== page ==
This is a very strange book. The 'True Story' of the varied crypto-creatures covered in this book is - largely I think in Mark Hall's view rather than the two other contributors - that they are scale-and-tail, fully evolved real animals. And not just animals, but primates, in fact our sea-going cousins.
Hall's candidate for the origin of this hitherto-unknown extension of the Order 'Primates' is the Oreopithecus bambolii, most fossil remnants of which have been found in the Tuscan region of Italy. What makes Hall suggest that Oreopithecus is the ancestor of an entire universe of semi-human sea creatures is the curious formation of its feet, with a big-toe at right angles to the other four. In one great leap of palaeozoological derring-do, he hypothesises that “the tripod like foot of this primate may have developed into the four-toed foot of the North American freshwater apeman.”
Hall takes every every folktale, legend, campfire story or traveller's tale and spooky encounter in the swamps and presents it as a first-hand account of 'scale and tail' aquatic hominids. They seem to come in a great variety shapes and sizes to cover any possible alleged contact account, a bit like UFO aliens, until they all got whittled down to the standard Streiber format.
Sometimes the reported creatures do not fit into even the broadest depiction of an aquatic primate. Hall quotes case from Spain in 1739 when a creature with a tapered head, hairy back and short arms but with very elongated fingers was caught in a fishing-net. Its heels had fins “resembling the winged feet with which the painters represent Mercury”, and a twelve inch dorsal fin. Very un-apelike. But Hall has an answer, the merman is wearing a hydro-dynamically designed suit for speed and manoeuvrability - “this suggests that Homo sapiens were not the only primates learning how to use tools.”
In 1565 a traveller in the Holy Land discovered a 'mermaids skin' in a local market. It consisted of a torso with a fish tail, from the navel up the creature was human, but the head and arms were missing. A part decomposed dugong or other sirenia? No, to Hall the missing head and arms suggest that it was “a water ape's discarded protective gear.”
Almost any report can be shoehorned into an explanation involving aquatic apes. In Australia, Aboriginal people have accounts of merpeople, who sometimes appear to have a fish-like tail and on other occasions are able to walk on dry land. The answer: “These accounts tell us something we have suspected all along in our research. The fish-tail is detachable”. Perhaps, Hall suggests “the fishtail has become less essential for survival and may be more of an aesthetic choice.”
It is remarkable the range of creatures that Hall has corralled into his merfolk menagerie, from the Lizardmen of the Carolinas, to the man-monkey of the Shropshire Union Canal. Any mysterious or folkloric figure vaguely associated with a water feature – and even some from desert regions - can be explained as an aquatic ape. West Virginia's 'Mothman' even gets recruited to the ranks.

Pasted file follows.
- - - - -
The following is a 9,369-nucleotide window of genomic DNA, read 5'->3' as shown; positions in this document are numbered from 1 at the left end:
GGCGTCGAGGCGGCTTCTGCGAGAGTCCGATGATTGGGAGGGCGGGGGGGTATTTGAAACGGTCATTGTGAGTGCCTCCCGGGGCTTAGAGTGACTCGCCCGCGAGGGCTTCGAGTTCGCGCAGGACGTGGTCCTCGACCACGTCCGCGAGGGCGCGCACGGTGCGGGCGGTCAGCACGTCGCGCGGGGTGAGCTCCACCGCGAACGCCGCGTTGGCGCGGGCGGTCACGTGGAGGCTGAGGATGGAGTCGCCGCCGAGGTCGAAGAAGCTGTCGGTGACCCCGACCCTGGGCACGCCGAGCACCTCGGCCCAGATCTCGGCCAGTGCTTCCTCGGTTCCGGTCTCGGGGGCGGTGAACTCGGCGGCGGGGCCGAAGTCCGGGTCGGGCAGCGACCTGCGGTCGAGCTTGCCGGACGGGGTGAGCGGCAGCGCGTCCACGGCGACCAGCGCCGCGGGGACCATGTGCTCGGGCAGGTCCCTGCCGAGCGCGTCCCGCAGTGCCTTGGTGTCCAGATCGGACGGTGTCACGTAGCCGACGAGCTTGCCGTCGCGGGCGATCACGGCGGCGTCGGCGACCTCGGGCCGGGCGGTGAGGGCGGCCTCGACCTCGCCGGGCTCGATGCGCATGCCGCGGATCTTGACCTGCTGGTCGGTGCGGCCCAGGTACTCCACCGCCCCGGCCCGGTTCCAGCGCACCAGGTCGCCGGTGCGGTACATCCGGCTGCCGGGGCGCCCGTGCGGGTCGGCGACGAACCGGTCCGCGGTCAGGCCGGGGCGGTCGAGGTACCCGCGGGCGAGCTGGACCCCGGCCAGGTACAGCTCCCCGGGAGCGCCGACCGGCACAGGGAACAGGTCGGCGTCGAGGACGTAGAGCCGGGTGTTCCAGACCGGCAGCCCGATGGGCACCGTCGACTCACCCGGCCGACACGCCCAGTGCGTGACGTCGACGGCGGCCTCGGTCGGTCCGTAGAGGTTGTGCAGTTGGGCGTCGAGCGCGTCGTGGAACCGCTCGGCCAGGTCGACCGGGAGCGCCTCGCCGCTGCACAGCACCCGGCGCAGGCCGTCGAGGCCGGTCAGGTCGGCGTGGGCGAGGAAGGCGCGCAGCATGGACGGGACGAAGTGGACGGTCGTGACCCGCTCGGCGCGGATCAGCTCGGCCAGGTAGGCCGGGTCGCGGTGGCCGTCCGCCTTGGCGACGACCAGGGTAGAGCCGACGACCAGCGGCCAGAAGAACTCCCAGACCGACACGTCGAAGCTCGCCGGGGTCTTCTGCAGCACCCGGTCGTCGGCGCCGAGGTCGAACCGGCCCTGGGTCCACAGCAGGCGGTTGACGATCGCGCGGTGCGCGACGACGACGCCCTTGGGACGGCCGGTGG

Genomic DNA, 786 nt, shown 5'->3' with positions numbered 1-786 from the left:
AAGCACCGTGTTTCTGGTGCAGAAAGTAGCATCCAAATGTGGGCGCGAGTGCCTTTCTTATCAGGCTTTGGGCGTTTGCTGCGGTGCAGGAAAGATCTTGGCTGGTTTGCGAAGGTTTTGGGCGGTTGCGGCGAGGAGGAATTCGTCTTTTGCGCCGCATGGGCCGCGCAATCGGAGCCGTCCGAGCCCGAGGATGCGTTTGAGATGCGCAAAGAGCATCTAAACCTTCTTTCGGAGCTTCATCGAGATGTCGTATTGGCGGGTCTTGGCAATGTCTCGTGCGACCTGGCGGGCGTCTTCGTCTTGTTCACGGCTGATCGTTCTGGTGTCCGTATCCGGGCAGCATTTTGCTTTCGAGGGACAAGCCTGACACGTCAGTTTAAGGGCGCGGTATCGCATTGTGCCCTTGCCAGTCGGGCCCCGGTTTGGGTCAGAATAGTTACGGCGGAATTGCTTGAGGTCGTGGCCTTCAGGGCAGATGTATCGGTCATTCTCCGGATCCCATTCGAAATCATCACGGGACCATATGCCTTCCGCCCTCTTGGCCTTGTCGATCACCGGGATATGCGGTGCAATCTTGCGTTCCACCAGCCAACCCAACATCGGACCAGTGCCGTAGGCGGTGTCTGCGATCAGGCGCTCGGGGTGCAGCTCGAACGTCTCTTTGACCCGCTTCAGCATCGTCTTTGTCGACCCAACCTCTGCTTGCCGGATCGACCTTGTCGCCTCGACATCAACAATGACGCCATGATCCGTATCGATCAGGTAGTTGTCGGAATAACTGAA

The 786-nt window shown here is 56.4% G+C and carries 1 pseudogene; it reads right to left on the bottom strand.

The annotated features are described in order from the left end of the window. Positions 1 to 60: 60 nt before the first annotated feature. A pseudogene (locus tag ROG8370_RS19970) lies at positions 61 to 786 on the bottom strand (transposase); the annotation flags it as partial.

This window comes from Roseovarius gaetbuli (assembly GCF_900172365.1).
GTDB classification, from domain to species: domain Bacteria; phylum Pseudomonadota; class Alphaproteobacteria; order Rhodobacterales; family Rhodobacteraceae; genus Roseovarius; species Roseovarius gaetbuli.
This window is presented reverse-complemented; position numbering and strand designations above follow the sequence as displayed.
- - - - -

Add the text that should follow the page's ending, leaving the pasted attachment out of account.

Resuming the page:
But of course there is not the slightest trace of any actual physical evidence, as we former ufologists like to call it. This huge, world-wide population of sea-going primates, and quite a few inland ones, seems to have lived alongside us for millennia without anyone coming across a body or even a discarded 'aesthetic' tail, other than a vague story about a Levantine market five hundred years ago.
So is this a crank book espousing a crank theory? Well I have to say yes. It reminds me more than anything of the 'crypto-terrestrials' promoted by Mac Tonnies, a ufologist who believed in the existence of a race of intelligent quasi-human 'ultraterrestrials' which also had lived on earth alongside us for millennia. Just like the merfolk, the race who were allegedly responsible for the entire UFO phenomenon seemed to manage this without leaving any tangible trace of their existence. 
Unlike Tonnies' very vague account of the nature of the cryptoterrestrials, Mark Hall presents us with a wealth of detail, and the greater part of the text is re-telling and transcriptions of hundreds of accounts of strange sightings as 'memorates'. They come from ancient texts, early modern chronicles, nineteenth century accounts of explorers and anthropologists, from modern newspapers, and of course from the stories collected by folklorists, and they are all meticulously referenced after each chapter.
If you can ignore its blindness to the entire world of folklore studies displayed here, there is a lot of interest in the raw data of the individual stories. But it is frustrating being bogged down by the speculative commentary on the accounts, and i am trying hard not to shout things like “but that's what boggarts do as well” (jumping on passing vehicles), “there are no aquatic giant ape-men in Shropshire”, or asking why the Kelly-Hopkinsville 'goblins' are drafted into the theory, but not the much more mer-creature like Pascagoula aliens.
With a wider perspective this could have been a worthwhile book, but it is ruined by the obsessive focus on an evidence-free theory which refuses to accept that the true realm of merpeople, ultraterrestrials and the hundred other cryptids that haunt our planets is the human imagination.
- John Rimmer